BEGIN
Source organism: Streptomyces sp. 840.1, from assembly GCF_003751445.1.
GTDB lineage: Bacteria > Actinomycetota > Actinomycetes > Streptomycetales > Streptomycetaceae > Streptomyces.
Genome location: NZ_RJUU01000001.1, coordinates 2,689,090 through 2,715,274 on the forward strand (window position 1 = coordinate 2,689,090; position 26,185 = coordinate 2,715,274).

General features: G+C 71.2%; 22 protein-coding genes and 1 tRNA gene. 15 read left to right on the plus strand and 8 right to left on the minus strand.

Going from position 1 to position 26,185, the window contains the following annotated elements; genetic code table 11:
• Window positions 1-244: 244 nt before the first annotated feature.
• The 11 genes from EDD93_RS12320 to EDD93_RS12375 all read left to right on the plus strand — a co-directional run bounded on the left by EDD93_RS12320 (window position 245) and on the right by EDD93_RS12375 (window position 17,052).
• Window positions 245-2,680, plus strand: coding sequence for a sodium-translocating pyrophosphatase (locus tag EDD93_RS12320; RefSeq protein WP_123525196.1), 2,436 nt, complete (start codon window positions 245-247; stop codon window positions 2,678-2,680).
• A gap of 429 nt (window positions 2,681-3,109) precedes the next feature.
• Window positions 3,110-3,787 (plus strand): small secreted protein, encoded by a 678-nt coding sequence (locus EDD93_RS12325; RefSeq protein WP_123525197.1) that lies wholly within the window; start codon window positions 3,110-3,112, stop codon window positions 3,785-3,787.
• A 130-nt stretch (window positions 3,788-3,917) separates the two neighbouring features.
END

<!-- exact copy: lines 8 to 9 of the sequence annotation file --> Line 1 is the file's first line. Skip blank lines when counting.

• Window positions 245-2,680, plus strand: coding sequence for a sodium-translocating pyrophosphatase (locus tag EDD93_RS12320; RefSeq protein WP_123525196.1), 2,436 nt, complete (start codon window positions 245-247; stop codon window positions 2,678-2,680).
• A gap of 429 nt (window positions 2,681-3,109) precedes the next feature.